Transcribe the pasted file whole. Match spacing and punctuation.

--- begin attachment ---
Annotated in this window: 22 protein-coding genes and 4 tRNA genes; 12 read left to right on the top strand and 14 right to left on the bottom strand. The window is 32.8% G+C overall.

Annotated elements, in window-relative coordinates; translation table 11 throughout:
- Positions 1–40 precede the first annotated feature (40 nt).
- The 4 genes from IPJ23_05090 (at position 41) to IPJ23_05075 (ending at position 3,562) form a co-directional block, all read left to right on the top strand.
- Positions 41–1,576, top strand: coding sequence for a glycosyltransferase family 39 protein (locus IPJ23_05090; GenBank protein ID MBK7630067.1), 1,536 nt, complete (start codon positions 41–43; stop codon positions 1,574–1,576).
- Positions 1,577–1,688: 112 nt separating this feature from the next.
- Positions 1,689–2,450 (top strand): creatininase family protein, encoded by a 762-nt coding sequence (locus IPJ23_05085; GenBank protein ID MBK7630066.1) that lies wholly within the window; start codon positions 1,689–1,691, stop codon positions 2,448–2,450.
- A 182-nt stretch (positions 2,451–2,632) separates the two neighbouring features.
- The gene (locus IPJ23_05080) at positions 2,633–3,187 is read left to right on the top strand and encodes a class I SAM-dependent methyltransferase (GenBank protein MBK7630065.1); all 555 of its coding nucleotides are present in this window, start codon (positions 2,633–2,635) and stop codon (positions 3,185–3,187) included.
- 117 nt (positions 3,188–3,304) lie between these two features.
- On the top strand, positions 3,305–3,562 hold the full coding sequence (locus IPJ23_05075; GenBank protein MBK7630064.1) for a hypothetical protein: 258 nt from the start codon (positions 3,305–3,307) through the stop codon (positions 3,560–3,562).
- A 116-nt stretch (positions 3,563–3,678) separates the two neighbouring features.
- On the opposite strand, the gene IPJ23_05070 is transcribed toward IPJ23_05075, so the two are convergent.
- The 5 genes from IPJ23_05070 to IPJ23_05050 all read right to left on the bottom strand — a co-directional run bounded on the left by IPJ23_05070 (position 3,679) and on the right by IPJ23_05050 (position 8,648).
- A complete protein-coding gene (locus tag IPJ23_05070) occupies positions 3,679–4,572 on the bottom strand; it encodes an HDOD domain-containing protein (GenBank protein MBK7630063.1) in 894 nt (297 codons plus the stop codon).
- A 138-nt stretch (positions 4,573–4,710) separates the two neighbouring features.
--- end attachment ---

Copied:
Annotated in this window: 22 protein-coding genes and 4 tRNA genes; 12 read left to right on the top strand and 14 right to left on the bottom strand. The window is 32.8% G+C overall.

Annotated elements, in window-relative coordinates; translation table 11 throughout:
- Positions 1–40 precede the first annotated feature (40 nt).
- The 4 genes from IPJ23_05090 (at position 41) to IPJ23_05075 (ending at position 3,562) form a co-directional block, all read left to right on the top strand.
- Positions 41–1,576, top strand: coding sequence for a glycosyltransferase family 39 protein (locus IPJ23_05090; GenBank protein ID MBK7630067.1), 1,536 nt, complete (start codon positions 41–43; stop codon positions 1,574–1,576).
- Positions 1,577–1,688: 112 nt separating this feature from the next.
- Positions 1,689–2,450 (top strand): creatininase family protein, encoded by a 762-nt coding sequence (locus IPJ23_05085; GenBank protein ID MBK7630066.1) that lies wholly within the window; start codon positions 1,689–1,691, stop codon positions 2,448–2,450.
- A 182-nt stretch (positions 2,451–2,632) separates the two neighbouring features.
- The gene (locus IPJ23_05080) at positions 2,633–3,187 is read left to right on the top strand and encodes a class I SAM-dependent methyltransferase (GenBank protein MBK7630065.1); all 555 of its coding nucleotides are present in this window, start codon (positions 2,633–2,635) and stop codon (positions 3,185–3,187) included.
- 117 nt (positions 3,188–3,304) lie between these two features.
- On the top strand, positions 3,305–3,562 hold the full coding sequence (locus IPJ23_05075; GenBank protein MBK7630064.1) for a hypothetical protein: 258 nt from the start codon (positions 3,305–3,307) through the stop codon (positions 3,560–3,562).
- A 116-nt stretch (positions 3,563–3,678) separates the two neighbouring features.
- On the opposite strand, the gene IPJ23_05070 is transcribed toward IPJ23_05075, so the two are convergent.
- The 5 genes from IPJ23_05070 to IPJ23_05050 all read right to left on the bottom strand — a co-directional run bounded on the left by IPJ23_05070 (position 3,679) and on the right by IPJ23_05050 (position 8,648).
- A complete protein-coding gene (locus tag IPJ23_05070) occupies positions 3,679–4,572 on the bottom strand; it encodes an HDOD domain-containing protein (GenBank protein MBK7630063.1) in 894 nt (297 codons plus the stop codon).
- A 138-nt stretch (positions 4,573–4,710) separates the two neighbouring features.